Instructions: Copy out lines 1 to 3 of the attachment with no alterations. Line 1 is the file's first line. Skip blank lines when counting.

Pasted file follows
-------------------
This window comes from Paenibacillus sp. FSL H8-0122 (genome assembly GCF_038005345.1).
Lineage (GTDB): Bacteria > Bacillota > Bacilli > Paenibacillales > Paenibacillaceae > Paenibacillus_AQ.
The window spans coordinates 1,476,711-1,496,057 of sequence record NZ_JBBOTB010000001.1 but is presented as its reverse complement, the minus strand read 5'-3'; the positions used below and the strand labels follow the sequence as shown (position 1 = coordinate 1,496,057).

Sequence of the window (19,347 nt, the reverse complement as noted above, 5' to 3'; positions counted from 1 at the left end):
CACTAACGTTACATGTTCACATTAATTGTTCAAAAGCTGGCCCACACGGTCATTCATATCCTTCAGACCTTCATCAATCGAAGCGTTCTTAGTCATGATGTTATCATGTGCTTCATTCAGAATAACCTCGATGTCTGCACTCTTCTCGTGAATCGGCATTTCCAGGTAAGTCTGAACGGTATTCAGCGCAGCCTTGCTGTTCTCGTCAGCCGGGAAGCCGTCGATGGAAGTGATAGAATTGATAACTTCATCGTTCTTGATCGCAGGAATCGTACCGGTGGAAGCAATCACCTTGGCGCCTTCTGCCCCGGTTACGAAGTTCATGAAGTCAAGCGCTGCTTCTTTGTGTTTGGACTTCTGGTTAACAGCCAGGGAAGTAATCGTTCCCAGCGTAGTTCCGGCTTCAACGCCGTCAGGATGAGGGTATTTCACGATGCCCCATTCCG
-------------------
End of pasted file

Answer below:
This window comes from Paenibacillus sp. FSL H8-0122 (genome assembly GCF_038005345.1).
Lineage (GTDB): Bacteria > Bacillota > Bacilli > Paenibacillales > Paenibacillaceae > Paenibacillus_AQ.
The window spans coordinates 1,476,711-1,496,057 of sequence record NZ_JBBOTB010000001.1 but is presented as its reverse complement, the minus strand read 5'-3'; the positions used below and the strand labels follow the sequence as shown (position 1 = coordinate 1,496,057).